In the light of all this, I don’t see how it is possible for any decent person to support the Palestinians generally, to try to justify Palestinian violence against Israelis, to criticize legitimate Israeli self-defense, to focus on occasional excessive acts by Israeli forces while saying not a word about Palestinian terrorism and brutality, or to support the anti-Israel BDS (boycott, divestment, and sanctions) movement.

And yet there are such people. A second cousin of mine gloated about the fact that Canadian PM Stephen Harper’s Conservative Party had lost every seat in Atlantic Canada where she lives: “Atlantic kicks Harper’s arse. 1-way ticket to Israel.” She has been involved with a group that calls itself “The Island Peace Committee,” which was active in 2014 in condemning Israel’s self-defense against attacks from Gaza. When I responded to a couple of her shares of posts from the Committee, she unfriended me. When I responded to her post about Harper with a comment pointing out that Israel is the only country in the region that recognizes many rights she ought to support, she deleted the comment.

Many people point out the inherent anti-Semitism of the supporters of the Palestinians, but I think that is not the full explanation. On a personal level, I can’t recall my cousin ever saying anything suggesting anti-Semitism on her part. In some cases, anti-Semitism may be the primary motive; in others, anti-Americanism may be in play — the U.S. supports Israel so they oppose it. Even more, though, I think this is an instance of opposition to Western Civilization, of which Israel is a clear representative. There is the mindset that says all cultures are equal, and equally good. Somehow, in practice that means that people of every other culture can be proud of their culture and seek to maintain it, but Westerners shouldn’t. Whether from that starting point or not, a number of people seem to have the (perhaps unspoken) attitude that Westerners are the oppressors of everybody in the world, and therefore deserve to be defeated.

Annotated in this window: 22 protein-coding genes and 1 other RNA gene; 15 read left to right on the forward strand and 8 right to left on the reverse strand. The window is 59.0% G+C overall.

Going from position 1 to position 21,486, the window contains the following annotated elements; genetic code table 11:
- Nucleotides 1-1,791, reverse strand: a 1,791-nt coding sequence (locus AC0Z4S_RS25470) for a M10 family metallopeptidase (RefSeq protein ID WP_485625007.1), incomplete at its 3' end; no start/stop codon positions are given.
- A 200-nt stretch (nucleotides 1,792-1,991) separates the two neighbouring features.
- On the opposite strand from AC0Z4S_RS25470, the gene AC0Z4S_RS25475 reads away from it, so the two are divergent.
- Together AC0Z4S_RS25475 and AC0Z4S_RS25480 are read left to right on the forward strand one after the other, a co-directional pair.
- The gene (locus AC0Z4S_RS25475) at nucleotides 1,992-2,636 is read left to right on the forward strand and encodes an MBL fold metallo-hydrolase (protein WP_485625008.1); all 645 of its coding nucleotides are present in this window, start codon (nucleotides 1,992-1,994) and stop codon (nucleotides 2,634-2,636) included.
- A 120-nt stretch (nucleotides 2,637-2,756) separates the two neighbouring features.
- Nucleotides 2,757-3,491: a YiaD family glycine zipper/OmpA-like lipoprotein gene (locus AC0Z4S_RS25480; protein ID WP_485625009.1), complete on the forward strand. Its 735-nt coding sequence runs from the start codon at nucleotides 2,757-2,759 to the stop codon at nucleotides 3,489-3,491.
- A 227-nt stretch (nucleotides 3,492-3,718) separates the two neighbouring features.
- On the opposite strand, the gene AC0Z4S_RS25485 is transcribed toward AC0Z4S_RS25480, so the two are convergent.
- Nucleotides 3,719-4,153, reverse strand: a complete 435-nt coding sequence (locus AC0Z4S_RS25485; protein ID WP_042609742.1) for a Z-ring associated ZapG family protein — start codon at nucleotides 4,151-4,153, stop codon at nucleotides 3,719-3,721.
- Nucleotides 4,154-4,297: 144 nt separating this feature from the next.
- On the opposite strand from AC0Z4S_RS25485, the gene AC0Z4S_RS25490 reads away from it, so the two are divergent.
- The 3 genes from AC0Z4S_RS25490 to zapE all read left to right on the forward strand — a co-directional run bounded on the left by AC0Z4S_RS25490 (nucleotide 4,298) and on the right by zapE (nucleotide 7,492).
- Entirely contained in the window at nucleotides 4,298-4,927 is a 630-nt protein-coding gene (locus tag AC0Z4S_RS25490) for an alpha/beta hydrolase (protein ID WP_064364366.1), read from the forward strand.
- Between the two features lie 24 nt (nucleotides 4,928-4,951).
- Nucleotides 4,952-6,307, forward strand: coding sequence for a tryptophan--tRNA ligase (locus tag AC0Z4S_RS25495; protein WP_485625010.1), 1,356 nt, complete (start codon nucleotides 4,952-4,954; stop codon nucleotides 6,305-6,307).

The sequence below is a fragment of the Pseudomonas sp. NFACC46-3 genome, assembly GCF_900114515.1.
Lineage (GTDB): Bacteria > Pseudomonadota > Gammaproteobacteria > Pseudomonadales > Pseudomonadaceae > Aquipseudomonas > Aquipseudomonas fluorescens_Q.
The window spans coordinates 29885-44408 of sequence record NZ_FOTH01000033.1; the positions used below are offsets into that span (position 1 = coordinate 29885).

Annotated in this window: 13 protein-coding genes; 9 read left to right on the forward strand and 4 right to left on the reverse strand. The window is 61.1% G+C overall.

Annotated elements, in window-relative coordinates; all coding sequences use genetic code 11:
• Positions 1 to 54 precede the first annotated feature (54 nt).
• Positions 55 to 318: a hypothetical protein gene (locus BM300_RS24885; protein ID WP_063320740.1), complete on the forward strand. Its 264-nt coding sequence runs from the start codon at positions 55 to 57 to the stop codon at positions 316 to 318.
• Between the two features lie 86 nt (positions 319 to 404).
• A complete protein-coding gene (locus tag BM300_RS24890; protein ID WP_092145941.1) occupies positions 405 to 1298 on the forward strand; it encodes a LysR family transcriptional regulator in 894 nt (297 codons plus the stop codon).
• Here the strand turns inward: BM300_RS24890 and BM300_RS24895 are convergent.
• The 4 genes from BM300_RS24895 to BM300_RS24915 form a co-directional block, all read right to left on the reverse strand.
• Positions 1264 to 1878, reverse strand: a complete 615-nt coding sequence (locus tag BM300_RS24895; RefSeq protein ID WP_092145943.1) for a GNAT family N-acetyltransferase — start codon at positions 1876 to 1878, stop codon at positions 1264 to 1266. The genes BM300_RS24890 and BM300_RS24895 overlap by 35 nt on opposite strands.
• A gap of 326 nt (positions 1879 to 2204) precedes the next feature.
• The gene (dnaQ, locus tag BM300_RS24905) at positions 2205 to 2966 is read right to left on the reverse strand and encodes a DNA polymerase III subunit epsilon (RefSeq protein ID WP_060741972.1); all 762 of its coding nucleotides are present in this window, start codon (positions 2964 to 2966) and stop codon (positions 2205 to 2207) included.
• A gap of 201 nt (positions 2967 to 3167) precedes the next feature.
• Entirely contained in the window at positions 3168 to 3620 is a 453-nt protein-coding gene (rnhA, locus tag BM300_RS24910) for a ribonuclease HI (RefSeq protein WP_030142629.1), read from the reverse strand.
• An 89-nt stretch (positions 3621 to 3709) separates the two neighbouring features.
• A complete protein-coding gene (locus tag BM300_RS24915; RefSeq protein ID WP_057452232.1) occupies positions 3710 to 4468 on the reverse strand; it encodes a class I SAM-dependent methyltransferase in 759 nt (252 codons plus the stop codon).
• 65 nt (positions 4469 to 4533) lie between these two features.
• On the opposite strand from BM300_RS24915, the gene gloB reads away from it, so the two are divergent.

Maybe I’m psychologizing the pro-Palestinians wrongly. What I am sure of is that they are, whatever their delusions about Israel and the Palestinians, in fact on the wrong side of the conflict.

“Senior Salute”